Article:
In many municipalities, unbeknownst to them, residents pay levies to municipalities in which they may never set foot. They do so via a municipal levy on encroachments in, on or above public land (precariobelasting) on conduits, a hidden tax that households pay through the regional network managers. Today, COELO (the University of Groningen’s Centre for Research on Local Government Economics) is publishing an interactive map to show people exactly which municipality (or municipalities) their taxes are going to, and which residents are paying towards amenities in their own municipality. The map is available on www.coelo.nl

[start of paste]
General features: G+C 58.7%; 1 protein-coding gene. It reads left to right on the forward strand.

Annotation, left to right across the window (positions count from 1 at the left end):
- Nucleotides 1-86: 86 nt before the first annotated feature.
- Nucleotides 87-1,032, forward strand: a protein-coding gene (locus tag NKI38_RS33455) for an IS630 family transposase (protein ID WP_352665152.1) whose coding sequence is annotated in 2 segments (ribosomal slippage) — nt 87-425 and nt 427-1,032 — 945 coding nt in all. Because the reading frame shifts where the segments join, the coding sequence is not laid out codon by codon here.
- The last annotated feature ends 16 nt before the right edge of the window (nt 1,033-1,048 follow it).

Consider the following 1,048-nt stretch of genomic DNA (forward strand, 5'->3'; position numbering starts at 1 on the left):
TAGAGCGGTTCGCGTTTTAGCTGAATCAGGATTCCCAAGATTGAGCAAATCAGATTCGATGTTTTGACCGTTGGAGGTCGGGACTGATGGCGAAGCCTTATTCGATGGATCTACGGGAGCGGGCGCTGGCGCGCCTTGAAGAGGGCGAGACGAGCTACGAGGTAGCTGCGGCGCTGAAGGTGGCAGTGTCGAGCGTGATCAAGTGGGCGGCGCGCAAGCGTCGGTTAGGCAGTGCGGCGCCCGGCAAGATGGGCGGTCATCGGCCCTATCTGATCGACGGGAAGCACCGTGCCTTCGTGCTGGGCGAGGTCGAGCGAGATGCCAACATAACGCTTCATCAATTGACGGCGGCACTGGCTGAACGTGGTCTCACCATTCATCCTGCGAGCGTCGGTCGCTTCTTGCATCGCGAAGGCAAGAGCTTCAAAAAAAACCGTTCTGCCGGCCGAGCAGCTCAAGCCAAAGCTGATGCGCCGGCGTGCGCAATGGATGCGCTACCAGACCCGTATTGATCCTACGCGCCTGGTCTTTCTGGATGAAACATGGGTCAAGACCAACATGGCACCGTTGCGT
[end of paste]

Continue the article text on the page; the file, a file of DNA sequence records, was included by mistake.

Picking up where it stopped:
Municipalities can charge a municipal levy on encroachments in, on or above public land for underground water, gas and electricity pipes and conduits. Drinking water companies charge their customers directly in the municipality levying the tax, but managers of the energy networks must divide the costs over all customers, even those who live in municipalities where there is no municipal levy on encroachments in, on or above public land on conduits.
The interactive maps developed by COELO show every municipality whose residents have to pay other municipalities this levy. They also show the municipalities that receive levies for amenities from residents in a different municipality. Residents of Ameland, Alphen aan den Rijn and Aalten, for example, pay levies in Heerenveen (see figure 1).
Residents of Capelle aan den IJssel, in another example, pay levies in Rotterdam, Dongeradeel and Veenendaal, even though the municipality itself does not charge a municipal levy on encroachments in, on or above public land (see figure 2).
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